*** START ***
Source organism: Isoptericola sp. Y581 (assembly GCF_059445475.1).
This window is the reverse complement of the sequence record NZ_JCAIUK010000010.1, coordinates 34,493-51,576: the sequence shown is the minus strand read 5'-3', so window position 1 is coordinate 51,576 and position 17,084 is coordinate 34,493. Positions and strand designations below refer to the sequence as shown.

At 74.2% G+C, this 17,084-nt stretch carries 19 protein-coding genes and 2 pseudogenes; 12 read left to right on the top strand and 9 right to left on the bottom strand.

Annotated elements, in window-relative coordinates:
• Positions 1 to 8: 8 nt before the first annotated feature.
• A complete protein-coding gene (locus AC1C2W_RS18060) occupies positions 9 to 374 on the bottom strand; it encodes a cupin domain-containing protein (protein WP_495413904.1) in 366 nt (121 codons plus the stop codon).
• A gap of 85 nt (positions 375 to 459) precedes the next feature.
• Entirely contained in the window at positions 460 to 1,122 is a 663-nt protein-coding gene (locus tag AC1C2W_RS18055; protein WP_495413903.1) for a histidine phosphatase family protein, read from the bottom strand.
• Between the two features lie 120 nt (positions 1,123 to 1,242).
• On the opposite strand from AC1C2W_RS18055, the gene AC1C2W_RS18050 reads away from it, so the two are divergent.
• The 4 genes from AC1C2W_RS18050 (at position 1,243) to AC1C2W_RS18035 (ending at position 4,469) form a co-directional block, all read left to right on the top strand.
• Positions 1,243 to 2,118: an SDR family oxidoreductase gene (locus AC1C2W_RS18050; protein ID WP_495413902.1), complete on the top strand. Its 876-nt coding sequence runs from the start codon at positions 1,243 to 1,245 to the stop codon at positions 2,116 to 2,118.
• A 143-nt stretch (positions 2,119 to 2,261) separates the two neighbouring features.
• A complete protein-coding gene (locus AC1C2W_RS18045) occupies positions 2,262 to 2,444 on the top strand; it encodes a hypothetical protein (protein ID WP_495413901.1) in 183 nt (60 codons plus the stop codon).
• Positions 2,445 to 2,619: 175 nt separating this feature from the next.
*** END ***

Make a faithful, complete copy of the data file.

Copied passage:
Source organism: Isoptericola sp. Y581 (assembly GCF_059445475.1).
This window is the reverse complement of the sequence record NZ_JCAIUK010000010.1, coordinates 34,493-51,576: the sequence shown is the minus strand read 5'-3', so window position 1 is coordinate 51,576 and position 17,084 is coordinate 34,493. Positions and strand designations below refer to the sequence as shown.

At 74.2% G+C, this 17,084-nt stretch carries 19 protein-coding genes and 2 pseudogenes; 12 read left to right on the top strand and 9 right to left on the bottom strand.

Annotated elements, in window-relative coordinates:
• Positions 1 to 8: 8 nt before the first annotated feature.
• A complete protein-coding gene (locus AC1C2W_RS18060) occupies positions 9 to 374 on the bottom strand; it encodes a cupin domain-containing protein (protein WP_495413904.1) in 366 nt (121 codons plus the stop codon).
• A gap of 85 nt (positions 375 to 459) precedes the next feature.
• Entirely contained in the window at positions 460 to 1,122 is a 663-nt protein-coding gene (locus tag AC1C2W_RS18055; protein WP_495413903.1) for a histidine phosphatase family protein, read from the bottom strand.
• Between the two features lie 120 nt (positions 1,123 to 1,242).
• On the opposite strand from AC1C2W_RS18055, the gene AC1C2W_RS18050 reads away from it, so the two are divergent.
• The 4 genes from AC1C2W_RS18050 (at position 1,243) to AC1C2W_RS18035 (ending at position 4,469) form a co-directional block, all read left to right on the top strand.
• Positions 1,243 to 2,118: an SDR family oxidoreductase gene (locus AC1C2W_RS18050; protein ID WP_495413902.1), complete on the top strand. Its 876-nt coding sequence runs from the start codon at positions 1,243 to 1,245 to the stop codon at positions 2,116 to 2,118.
• A 143-nt stretch (positions 2,119 to 2,261) separates the two neighbouring features.
• A complete protein-coding gene (locus AC1C2W_RS18045) occupies positions 2,262 to 2,444 on the top strand; it encodes a hypothetical protein (protein ID WP_495413901.1) in 183 nt (60 codons plus the stop codon).
• Positions 2,445 to 2,619: 175 nt separating this feature from the next.